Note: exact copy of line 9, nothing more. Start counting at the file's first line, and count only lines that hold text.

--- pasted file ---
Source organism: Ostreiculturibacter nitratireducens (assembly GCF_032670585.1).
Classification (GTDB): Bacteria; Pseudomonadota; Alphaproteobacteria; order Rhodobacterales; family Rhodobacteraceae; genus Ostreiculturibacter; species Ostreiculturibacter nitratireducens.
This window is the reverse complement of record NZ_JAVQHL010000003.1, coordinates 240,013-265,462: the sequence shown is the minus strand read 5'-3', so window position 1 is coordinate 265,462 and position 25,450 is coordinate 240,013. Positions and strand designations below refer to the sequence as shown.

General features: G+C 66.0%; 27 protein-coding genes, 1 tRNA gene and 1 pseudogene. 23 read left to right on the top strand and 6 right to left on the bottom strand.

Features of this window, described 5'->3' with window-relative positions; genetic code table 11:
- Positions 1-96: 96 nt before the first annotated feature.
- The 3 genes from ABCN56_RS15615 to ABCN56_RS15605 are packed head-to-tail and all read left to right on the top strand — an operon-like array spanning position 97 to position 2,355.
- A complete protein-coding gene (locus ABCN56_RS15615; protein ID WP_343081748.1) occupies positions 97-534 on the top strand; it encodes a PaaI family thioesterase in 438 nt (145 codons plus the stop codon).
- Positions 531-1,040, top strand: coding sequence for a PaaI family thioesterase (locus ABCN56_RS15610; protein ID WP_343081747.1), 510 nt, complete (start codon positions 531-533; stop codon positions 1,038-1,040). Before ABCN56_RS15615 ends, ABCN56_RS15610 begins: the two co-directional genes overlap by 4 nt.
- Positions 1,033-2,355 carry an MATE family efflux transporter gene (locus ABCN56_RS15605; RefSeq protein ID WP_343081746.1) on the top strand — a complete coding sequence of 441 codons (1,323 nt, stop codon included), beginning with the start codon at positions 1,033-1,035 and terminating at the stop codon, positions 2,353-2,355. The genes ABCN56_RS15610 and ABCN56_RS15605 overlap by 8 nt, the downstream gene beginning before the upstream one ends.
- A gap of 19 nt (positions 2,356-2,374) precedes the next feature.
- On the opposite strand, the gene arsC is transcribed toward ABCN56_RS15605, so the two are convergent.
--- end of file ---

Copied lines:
- Positions 531-1,040, top strand: coding sequence for a PaaI family thioesterase (locus ABCN56_RS15610; protein ID WP_343081747.1), 510 nt, complete (start codon positions 531-533; stop codon positions 1,038-1,040). Before ABCN56_RS15615 ends, ABCN56_RS15610 begins: the two co-directional genes overlap by 4 nt.